A take on the security news, week 39 2015

A take on the security news, week 39 2015

Tue 22 September 2015

A take on the security news, week 39 / 2015. I summarize some of the news that I considered noteworthy related to information security this week.
XcodeGhost infects iOS and OSX applications, 1M bounty for iOS9 hacks, Firefox update, vulnarbilities in Kaspersky and use SIRI to buypass the passcode on your Apple device.


XchodeGhost infects iOS and OSX applications

A trojanized version of XCode have been used to insert malware into iOS and OSX applications. Some of the infected apps have made it through Apples control regime and hit the AppStore, available for public download.

The trojanized version of XCode is downloaded by developers through other places than the official Apple AppStore. So the lesson to learn is "do not use pirate software for production tasks". And why bother use pirate software of XCode anyway? Its free!



Spy agency puts 1m bounty for iOS9 hack

A security firm called Zerodium is announcing that they will pay 1M dollar for the exclusive rights to an iOS9 hack.

Zerodium is probably going to sell the hack to all those who want to pay the right amount for it. This show us a new business model that is being more and more popular.


TestSSL, a command line utility for SSL probing

TestSSL is a free command line tool that you can use to check a servers TLS/SSL ciphers, protocols and more. It can also check for common SSL vulnerabilities




Mozilla update

Eight vulnerabilities were found by researcher Ronald Crane. Vulnerabilities are fixed in Firefox 41 and Firefox Er 38.3

The advisories are rated as high, so affected software should be updated as soon as possible. https://www.mozilla.org/en-US/security/advisories/mfsa2015-112/

The Android game "Brain Test" is shown to be downloading an exploitkit after installation. The exploitkit will then use four different priviliege escalation attacks to gain root access to the device.

The application has been pulled from Google play once, but apperaed in a slighly new variant only short time after the first variant was pulled.



Sertificate transparency in Chrome detects another problematic google certificate

Since Google Chrome start requiring Certificate Transparency (CT) on all EV certs in Chrome from 1.january 2015, a couple of suspect Google certs have been detected.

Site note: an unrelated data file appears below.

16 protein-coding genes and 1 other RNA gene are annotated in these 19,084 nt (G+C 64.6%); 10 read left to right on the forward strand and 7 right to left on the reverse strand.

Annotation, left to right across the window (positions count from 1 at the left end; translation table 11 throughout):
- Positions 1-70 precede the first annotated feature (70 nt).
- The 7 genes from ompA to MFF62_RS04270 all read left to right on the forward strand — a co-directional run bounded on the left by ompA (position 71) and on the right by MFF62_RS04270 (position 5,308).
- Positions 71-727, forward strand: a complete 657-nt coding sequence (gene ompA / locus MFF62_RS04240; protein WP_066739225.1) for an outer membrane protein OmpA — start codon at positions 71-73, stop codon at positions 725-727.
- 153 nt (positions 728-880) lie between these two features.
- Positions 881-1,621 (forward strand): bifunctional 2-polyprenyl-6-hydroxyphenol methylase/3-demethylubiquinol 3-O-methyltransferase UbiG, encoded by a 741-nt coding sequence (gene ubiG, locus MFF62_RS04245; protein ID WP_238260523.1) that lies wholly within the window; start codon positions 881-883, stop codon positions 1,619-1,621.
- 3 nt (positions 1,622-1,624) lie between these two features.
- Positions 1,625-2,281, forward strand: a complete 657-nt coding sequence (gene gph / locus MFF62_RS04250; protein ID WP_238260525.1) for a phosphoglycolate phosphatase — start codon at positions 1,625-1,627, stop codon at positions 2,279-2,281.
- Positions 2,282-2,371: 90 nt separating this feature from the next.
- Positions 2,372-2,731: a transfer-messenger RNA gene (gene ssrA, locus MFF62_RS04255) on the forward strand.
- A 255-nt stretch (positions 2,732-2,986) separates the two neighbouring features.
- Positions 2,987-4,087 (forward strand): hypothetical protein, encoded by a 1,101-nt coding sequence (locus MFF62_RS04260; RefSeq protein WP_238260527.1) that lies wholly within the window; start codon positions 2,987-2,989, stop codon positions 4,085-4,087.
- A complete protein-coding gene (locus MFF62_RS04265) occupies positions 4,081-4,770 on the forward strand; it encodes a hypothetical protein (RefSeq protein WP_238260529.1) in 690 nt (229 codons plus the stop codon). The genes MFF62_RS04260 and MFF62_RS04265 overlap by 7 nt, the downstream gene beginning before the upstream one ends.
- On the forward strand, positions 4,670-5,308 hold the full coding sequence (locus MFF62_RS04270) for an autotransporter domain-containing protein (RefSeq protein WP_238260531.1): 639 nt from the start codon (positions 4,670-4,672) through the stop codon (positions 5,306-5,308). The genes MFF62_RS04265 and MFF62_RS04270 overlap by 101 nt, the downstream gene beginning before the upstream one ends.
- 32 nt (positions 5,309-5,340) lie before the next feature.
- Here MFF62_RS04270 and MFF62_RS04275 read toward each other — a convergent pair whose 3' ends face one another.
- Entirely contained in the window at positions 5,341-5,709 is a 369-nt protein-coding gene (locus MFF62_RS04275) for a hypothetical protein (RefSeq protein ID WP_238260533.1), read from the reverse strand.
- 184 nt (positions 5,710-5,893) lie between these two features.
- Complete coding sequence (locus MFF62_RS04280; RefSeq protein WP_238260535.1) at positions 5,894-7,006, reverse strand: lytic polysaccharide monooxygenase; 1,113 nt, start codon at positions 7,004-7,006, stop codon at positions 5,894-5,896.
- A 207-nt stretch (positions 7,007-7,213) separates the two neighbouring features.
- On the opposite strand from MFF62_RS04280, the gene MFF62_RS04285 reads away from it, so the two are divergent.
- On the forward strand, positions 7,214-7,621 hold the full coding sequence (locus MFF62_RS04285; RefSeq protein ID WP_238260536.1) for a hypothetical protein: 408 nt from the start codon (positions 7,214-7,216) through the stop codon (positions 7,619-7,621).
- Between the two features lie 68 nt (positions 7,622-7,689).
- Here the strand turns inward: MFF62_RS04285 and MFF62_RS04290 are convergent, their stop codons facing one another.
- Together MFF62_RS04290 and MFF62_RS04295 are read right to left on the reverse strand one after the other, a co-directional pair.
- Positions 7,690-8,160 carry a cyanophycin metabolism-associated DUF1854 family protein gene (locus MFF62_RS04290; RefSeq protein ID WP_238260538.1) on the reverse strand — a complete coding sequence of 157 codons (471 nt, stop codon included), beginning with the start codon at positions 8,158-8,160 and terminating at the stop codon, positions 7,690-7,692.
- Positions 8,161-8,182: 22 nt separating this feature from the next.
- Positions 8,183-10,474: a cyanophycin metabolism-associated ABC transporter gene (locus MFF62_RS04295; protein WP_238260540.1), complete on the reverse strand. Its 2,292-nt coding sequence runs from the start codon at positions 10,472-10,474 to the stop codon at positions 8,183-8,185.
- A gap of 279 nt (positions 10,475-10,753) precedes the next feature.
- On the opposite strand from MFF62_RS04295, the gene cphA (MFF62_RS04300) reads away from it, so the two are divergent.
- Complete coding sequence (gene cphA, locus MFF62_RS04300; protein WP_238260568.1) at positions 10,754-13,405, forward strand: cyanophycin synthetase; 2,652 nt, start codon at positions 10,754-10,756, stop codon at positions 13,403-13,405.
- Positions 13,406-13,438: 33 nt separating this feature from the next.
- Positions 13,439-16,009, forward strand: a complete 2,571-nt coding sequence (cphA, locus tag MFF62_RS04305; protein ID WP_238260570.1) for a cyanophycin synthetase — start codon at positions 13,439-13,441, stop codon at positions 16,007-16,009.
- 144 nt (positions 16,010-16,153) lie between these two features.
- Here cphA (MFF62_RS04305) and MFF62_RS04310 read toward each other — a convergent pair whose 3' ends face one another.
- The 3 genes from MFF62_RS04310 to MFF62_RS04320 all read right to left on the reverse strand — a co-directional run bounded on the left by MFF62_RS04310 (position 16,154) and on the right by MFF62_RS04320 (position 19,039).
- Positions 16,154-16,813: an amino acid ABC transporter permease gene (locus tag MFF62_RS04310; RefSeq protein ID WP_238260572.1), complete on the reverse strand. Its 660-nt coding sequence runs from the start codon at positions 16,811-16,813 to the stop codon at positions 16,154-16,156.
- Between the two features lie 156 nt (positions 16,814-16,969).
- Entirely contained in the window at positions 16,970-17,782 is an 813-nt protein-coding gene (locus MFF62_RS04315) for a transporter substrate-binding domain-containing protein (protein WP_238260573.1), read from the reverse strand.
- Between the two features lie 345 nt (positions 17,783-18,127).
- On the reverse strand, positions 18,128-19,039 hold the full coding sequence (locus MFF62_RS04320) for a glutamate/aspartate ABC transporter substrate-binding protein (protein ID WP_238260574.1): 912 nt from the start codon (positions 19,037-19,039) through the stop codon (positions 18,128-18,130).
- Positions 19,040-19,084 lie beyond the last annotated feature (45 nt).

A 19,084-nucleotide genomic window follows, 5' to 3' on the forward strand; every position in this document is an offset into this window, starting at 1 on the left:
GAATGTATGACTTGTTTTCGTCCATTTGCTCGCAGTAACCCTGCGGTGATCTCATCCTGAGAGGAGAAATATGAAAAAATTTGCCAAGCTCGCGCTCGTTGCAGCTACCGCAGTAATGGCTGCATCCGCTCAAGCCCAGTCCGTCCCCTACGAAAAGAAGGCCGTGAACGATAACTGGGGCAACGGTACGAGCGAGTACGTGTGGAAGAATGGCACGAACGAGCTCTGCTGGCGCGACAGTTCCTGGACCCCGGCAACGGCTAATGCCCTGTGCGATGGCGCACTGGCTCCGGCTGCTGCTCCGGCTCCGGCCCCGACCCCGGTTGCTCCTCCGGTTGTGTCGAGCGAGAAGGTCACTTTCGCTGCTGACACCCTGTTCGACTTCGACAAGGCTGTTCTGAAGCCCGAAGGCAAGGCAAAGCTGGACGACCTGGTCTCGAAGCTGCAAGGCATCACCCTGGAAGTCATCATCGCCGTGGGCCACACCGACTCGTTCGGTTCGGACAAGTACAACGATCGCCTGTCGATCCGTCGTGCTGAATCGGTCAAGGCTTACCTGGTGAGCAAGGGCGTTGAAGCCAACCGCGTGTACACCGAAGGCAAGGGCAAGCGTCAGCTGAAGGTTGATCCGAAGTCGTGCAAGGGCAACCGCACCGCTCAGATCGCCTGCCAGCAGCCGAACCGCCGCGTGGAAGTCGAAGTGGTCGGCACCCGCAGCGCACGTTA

This time it was a google.com certificate that was issued by Symantec Thawte CA that was discovered and reported to Google. The certificate was intended for internal testing only, and had was valid for only one day.




Ransomware is changing tactics from private to business

The criminals behind ransomware is changing their targets from average-joe consumer to small and mediumsize business (SMBs).

SMBs are less likely to have sophisticated detection mechanism, and often lack the sophisticated backupsolutions that the enterprise use.

SMBs also have the economic to pay the ransom, which is not always the case when targeting consumer market.

The last month TorrentLocker and CryptoWall attacks show this trend.


Malvertising attack from Forbes

Fireeye detected that malicious ads were served from the Forbes website. The ads were serverd from a third-party advertising service and was redirecting to Angler and Neutrino exploit kits. The exploit kits were mostly targeting known Flash vulnerabilities.



Vulnerabilities in Kaspersky products

The Project Zero team at Google has discovered multiple problems with the Kaspersky engine. The article walks through one of the vulnerabilities, related to how Kaspersky is treating thinstall containers.

Several other vulnerabilites were found and reported to Kaspersky. The article also honour Kaspersky for fast response on the reported vulnerabilities.


Lenovo still collect userdata without permission

The article author has found that his new refurbished Lenovo Thinkpad is sending usage date to a third-party online-marketing company.

If you are running Windows 7 on your Lenovo Thinkpad you should probably see if your machine is also sending data, and disable the service if you want your usage data to stay private.



Smartphone codes protected by law

A US court have decided that you can not be forced to unlock your smartphone via your passcode.

This is because you can not be forced to give away something that is in your head. However, if your phone are protected with biometric you can be forced to unlock it.


Use SIRI to bypass your Apple device passcode

A design flaw in the lockscreen of your Apple device makes it possible to leverage SIRI to bypass your lockscreen and get access to the Clock application. From the Clock you can get to the Search and Share functionality and if you know your Apple device you can from there get access to contacts and photos.


Tagged as : security